Released: 2003, Auburn Records
Originally forming in 1984, the traditional speed metal band Destructor still only have one full-length release to their credit, that being 1985’s MAXIMUM DESTRUCTION which was actually re-released by Listenable Records in 1999. In 1988 the band’s bassist, Dave “Holocaust” Iannicca was murdered and threw the band into uncertainty with constant line-up changes and an eventual hiatus. 2000 saw a reunited and revitalized Destructor enter the studio to record new material that was, unfortunately, never released. Then in 2003 the band released their comeback EP entitled SONICE BULLET and this is the release I play as I type this.
SONIC BULLET is made up of four brand new songs, a Hawkwind cover, 2 songs from the aforementioned recordings from 2000, and two live tracks. Normally I’d find a hodgepodge of material like this to be a bit distracting as I tend to enjoy one solid listening experience but surprisingly this release flies and soars. Destructor’s brand of no frills speed metal is firmly intact. Simple straight to the point riffs that just about any metalhead will instantly enjoy. Dave Overkill’s vocals are full of passion and emotion and remind me of a rawer, less controlled Harry Conklin (Jag Panzer).
Heavy riffing and a scream open title track, “Sonic Bullet”. Old school speed metal riffing flows throughout the song with a heaping dose of double bass to help accent the speed of the song. Dave Overkill rages throughout with a gang to back him up for the chorus. Sure, bands can and do play faster in this day and age but they don’t give off that old speed freak feeling that a solid speed metal song can. “Heavy Artillery” is a nice rager, that opens with an explosion and the sounds of tanks coming in for battle. The song quickly builds for its fast chugging riff, Dave Overkill finding ample room to throw in some actual singing amongst the heavy riffage. With “Silent Enemy” the band goes back to the more pounding, unrelenting speed metal… at least for the opening before shortly hitting a nice fast groove. The chorus is the highlight in the song, with the riff following a rather basic pattern and some tom work on the drums, Dave Overkill is left to fend for himself and creates a catchy vocal line in the process relying on prolonged notes and not the gang chorus’ that show up often. As far as the Hawkwind cover goes, I’ve never been a Hawkwind fan but Destructor do an exceptional job with the song. “Master of the Universe” happens to have a great riff that meshes well with Destructor’s straight up style.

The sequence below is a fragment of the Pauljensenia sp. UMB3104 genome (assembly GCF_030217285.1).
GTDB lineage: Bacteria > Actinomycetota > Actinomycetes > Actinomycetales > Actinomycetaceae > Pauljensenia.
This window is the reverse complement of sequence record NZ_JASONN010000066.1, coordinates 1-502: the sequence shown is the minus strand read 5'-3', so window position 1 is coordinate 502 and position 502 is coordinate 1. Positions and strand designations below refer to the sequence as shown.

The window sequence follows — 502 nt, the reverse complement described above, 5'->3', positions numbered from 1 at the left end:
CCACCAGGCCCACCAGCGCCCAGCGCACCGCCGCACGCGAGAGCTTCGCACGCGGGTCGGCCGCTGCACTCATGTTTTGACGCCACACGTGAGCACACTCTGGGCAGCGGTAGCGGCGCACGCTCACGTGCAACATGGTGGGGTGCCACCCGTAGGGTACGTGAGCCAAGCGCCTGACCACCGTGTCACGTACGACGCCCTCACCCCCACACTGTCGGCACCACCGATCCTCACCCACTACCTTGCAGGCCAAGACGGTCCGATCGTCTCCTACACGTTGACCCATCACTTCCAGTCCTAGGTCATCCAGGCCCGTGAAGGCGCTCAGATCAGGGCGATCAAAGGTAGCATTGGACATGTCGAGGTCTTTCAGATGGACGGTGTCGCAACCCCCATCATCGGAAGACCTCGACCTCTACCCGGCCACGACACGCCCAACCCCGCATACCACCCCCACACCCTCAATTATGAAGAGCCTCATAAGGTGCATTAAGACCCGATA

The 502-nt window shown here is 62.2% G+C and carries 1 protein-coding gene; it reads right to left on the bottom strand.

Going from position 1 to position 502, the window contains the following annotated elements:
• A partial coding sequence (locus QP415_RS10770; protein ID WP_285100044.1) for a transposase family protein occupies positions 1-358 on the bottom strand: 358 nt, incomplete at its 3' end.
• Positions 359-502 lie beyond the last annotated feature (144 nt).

Both songs from the 2000 recording session, “G-Force” and “The Triangle” are top quality. I was rather surprised that production wise the songs are rather similar to the newer ones, helping create and hold that listening experience I enjoy. “G-Force” is instrumental for almost the entire first 2 minutes. With changes thrown in here and there, keeping things interesting and moving, Destructor’s riffs pounding away like a sledgehammer. While on the “The Triangle” we see a song based around only a few riffs, mostly a straight chugging riff played at high speed. Open chords are used for the chorus, with Dave Overkill’s vocals following them rather close. The thrashing solo section is given an almost manic feel to it with duelling solos and heavy riffing. With the two live tracks, I’d say they’re almost toss away. While not bad recordings at all, definitely better than most bootlegs, they don’t really do much for me tacked on at the end of the release like this.
Destructor are definitely back, well, were back, in 2003 and hopefully they’re here to stay for a little while longer so that we can see a new full-length. This album is for the old school and anyone who wants to pound back a few beers and bang their head on the stage.